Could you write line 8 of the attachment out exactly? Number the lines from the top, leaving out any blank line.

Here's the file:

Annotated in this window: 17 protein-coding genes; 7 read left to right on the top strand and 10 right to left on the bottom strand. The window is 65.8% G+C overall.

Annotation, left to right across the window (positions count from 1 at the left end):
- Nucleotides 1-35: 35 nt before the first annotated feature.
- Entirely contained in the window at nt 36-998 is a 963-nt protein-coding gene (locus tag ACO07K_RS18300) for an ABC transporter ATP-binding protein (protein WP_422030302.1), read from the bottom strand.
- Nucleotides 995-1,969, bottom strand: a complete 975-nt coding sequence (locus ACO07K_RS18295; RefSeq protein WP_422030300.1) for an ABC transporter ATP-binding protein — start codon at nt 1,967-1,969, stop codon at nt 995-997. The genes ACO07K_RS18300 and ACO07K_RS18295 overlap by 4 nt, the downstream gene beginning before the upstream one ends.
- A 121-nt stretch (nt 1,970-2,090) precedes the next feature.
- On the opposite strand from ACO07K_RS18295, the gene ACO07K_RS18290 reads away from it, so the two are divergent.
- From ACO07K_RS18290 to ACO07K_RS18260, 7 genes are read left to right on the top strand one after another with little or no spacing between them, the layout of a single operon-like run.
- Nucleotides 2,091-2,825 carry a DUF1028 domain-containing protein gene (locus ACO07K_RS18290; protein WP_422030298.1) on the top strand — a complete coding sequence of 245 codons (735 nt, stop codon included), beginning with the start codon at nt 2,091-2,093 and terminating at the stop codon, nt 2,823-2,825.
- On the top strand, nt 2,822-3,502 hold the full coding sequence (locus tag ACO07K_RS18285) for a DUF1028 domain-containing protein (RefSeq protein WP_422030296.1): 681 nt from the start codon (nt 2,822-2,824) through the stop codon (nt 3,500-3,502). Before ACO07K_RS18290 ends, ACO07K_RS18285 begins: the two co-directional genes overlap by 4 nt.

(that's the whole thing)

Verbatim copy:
- From ACO07K_RS18290 to ACO07K_RS18260, 7 genes are read left to right on the top strand one after another with little or no spacing between them, the layout of a single operon-like run.